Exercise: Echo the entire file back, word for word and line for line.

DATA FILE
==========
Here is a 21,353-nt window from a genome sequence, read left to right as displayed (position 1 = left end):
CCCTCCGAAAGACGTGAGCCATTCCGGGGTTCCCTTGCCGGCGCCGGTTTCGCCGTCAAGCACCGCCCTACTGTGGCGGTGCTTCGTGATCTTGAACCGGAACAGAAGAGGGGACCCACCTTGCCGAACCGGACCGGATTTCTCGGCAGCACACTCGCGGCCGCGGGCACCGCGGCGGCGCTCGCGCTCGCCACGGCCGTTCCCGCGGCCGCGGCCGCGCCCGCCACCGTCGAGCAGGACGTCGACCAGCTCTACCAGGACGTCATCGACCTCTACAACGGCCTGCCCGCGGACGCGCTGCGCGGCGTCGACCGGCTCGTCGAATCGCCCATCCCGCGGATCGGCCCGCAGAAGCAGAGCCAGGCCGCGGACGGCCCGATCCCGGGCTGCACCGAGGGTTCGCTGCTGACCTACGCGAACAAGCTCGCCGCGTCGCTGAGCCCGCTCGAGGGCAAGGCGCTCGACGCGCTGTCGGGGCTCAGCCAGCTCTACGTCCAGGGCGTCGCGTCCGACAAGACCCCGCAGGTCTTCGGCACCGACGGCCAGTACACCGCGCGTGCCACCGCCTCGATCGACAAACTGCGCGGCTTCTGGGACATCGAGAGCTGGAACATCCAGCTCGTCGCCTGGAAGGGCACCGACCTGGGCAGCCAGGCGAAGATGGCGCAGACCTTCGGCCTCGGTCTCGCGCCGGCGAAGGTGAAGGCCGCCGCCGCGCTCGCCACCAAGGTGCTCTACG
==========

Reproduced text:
Here is a 21,353-nt window from a genome sequence, read left to right as displayed (position 1 = left end):
CCCTCCGAAAGACGTGAGCCATTCCGGGGTTCCCTTGCCGGCGCCGGTTTCGCCGTCAAGCACCGCCCTACTGTGGCGGTGCTTCGTGATCTTGAACCGGAACAGAAGAGGGGACCCACCTTGCCGAACCGGACCGGATTTCTCGGCAGCACACTCGCGGCCGCGGGCACCGCGGCGGCGCTCGCGCTCGCCACGGCCGTTCCCGCGGCCGCGGCCGCGCCCGCCACCGTCGAGCAGGACGTCGACCAGCTCTACCAGGACGTCATCGACCTCTACAACGGCCTGCCCGCGGACGCGCTGCGCGGCGTCGACCGGCTCGTCGAATCGCCCATCCCGCGGATCGGCCCGCAGAAGCAGAGCCAGGCCGCGGACGGCCCGATCCCGGGCTGCACCGAGGGTTCGCTGCTGACCTACGCGAACAAGCTCGCCGCGTCGCTGAGCCCGCTCGAGGGCAAGGCGCTCGACGCGCTGTCGGGGCTCAGCCAGCTCTACGTCCAGGGCGTCGCGTCCGACAAGACCCCGCAGGTCTTCGGCACCGACGGCCAGTACACCGCGCGTGCCACCGCCTCGATCGACAAACTGCGCGGCTTCTGGGACATCGAGAGCTGGAACATCCAGCTCGTCGCCTGGAAGGGCACCGACCTGGGCAGCCAGGCGAAGATGGCGCAGACCTTCGGCCTCGGTCTCGCGCCGGCGAAGGTGAAGGCCGCCGCCGCGCTCGCCACCAAGGTGCTCTACG